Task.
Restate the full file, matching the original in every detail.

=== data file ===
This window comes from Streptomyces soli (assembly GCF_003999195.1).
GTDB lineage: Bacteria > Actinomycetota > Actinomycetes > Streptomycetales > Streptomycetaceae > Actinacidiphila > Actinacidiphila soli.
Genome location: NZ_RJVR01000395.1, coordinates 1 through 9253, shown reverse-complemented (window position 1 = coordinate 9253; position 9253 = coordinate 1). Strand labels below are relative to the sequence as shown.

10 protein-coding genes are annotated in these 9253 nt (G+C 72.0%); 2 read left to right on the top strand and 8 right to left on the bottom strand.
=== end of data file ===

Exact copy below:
This window comes from Streptomyces soli (assembly GCF_003999195.1).
GTDB lineage: Bacteria > Actinomycetota > Actinomycetes > Streptomycetales > Streptomycetaceae > Actinacidiphila > Actinacidiphila soli.
Genome location: NZ_RJVR01000395.1, coordinates 1 through 9253, shown reverse-complemented (window position 1 = coordinate 9253; position 9253 = coordinate 1). Strand labels below are relative to the sequence as shown.

10 protein-coding genes are annotated in these 9253 nt (G+C 72.0%); 2 read left to right on the top strand and 8 right to left on the bottom strand.